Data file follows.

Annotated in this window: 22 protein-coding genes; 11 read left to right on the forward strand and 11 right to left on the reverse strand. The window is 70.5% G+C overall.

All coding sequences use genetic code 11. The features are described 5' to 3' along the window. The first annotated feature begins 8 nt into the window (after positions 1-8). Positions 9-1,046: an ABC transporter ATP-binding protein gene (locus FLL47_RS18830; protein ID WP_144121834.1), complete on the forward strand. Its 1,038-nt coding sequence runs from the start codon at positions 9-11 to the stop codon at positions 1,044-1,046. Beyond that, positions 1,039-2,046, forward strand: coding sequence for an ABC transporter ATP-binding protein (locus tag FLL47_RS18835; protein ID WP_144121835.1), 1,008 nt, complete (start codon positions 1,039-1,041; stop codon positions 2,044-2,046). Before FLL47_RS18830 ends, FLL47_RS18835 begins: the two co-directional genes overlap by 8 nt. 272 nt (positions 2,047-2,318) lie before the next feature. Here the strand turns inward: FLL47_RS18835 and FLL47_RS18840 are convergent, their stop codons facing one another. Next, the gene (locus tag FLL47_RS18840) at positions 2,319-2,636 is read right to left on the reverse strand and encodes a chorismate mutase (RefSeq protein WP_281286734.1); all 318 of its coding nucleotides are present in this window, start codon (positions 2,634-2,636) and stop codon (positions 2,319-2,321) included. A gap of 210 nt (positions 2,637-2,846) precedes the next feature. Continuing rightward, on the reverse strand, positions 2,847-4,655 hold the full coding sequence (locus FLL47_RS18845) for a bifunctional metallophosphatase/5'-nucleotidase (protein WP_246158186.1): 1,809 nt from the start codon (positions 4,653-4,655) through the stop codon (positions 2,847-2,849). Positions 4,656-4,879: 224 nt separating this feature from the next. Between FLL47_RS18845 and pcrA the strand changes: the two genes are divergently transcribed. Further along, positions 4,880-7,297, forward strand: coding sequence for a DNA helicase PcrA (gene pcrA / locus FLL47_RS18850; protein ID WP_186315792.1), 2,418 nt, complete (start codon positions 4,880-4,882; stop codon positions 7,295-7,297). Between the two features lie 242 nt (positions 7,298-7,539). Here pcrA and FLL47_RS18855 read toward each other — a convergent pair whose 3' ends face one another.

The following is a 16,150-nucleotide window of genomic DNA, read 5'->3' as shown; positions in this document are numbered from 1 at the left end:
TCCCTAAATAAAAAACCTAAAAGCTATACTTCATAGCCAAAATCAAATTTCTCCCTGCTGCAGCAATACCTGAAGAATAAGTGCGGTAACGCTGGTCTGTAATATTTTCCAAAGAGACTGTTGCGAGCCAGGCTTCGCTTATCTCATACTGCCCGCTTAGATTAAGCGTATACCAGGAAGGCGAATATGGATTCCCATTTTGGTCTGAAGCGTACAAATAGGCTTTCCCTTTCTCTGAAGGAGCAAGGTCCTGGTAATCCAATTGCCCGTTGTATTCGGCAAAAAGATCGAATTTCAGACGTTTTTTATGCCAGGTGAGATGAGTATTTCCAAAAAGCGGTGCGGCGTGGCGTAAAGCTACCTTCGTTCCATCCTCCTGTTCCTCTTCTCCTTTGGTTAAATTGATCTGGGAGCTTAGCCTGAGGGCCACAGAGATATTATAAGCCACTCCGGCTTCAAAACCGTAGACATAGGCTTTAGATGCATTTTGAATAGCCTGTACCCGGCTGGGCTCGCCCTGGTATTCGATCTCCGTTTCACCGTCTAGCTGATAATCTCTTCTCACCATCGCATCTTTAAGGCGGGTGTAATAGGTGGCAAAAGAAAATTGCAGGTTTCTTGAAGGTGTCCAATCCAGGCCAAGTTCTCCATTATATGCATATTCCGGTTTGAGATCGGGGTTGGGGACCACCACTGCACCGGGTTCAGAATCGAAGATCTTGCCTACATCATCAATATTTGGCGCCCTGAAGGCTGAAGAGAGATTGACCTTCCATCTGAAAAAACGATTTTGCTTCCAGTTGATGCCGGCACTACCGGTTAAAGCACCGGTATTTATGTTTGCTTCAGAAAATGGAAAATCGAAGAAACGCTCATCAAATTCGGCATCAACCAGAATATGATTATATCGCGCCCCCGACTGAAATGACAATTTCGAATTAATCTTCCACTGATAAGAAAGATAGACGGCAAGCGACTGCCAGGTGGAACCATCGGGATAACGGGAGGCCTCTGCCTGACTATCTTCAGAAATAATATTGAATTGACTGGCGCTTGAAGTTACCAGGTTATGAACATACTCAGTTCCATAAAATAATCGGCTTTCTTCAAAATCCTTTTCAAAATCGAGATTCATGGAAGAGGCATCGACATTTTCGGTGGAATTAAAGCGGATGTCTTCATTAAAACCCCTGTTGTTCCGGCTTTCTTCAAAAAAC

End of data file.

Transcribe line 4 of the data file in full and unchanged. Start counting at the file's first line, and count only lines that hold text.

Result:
TCCCTAAATAAAAAACCTAAAAGCTATACTTCATAGCCAAAATCAAATTTCTCCCTGCTGCAGCAATACCTGAAGAATAAGTGCGGTAACGCTGGTCTGTAATATTTTCCAAAGAGACTGTTGCGAGCCAGGCTTCGCTTATCTCATACTGCCCGCTTAGATTAAGCGTATACCAGGAAGGCGAATATGGATTCCCATTTTGGTCTGAAGCGTACAAATAGGCTTTCCCTTTCTCTGAAGGAGCAAGGTCCTGGTAATCCAATTGCCCGTTGTATTCGGCAAAAAGATCGAATTTCAGACGTTTTTTATGCCAGGTGAGATGAGTATTTCCAAAAAGCGGTGCGGCGTGGCGTAAAGCTACCTTCGTTCCATCCTCCTGTTCCTCTTCTCCTTTGGTTAAATTGATCTGGGAGCTTAGCCTGAGGGCCACAGAGATATTATAAGCCACTCCGGCTTCAAAACCGTAGACATAGGCTTTAGATGCATTTTGAATAGCCTGTACCCGGCTGGGCTCGCCCTGGTATTCGATCTCCGTTTCACCGTCTAGCTGATAATCTCTTCTCACCATCGCATCTTTAAGGCGGGTGTAATAGGTGGCAAAAGAAAATTGCAGGTTTCTTGAAGGTGTCCAATCCAGGCCAAGTTCTCCATTATATGCATATTCCGGTTTGAGATCGGGGTTGGGGACCACCACTGCACCGGGTTCAGAATCGAAGATCTTGCCTACATCATCAATATTTGGCGCCCTGAAGGCTGAAGAGAGATTGACCTTCCATCTGAAAAAACGATTTTGCTTCCAGTTGATGCCGGCACTACCGGTTAAAGCACCGGTATTTATGTTTGCTTCAGAAAATGGAAAATCGAAGAAACGCTCATCAAATTCGGCATCAACCAGAATATGATTATATCGCGCCCCCGACTGAAATGACAATTTCGAATTAATCTTCCACTGATAAGAAAGATAGACGGCAAGCGACTGCCAGGTGGAACCATCGGGATAACGGGAGGCCTCTGCCTGACTATCTTCAGAAATAATATTGAATTGACTGGCGCTTGAAGTTACCAGGTTATGAACATACTCAGTTCCATAAAATAATCGGCTTTCTTCAAAATCCTTTTCAAAATCGAGATTCATGGAAGAGGCATCGACATTTTCGGTGGAATTAAAGCGGATGTCTTCATTAAAACCCCTGTTGTTCCGGCTTTCTTCAAAAAAC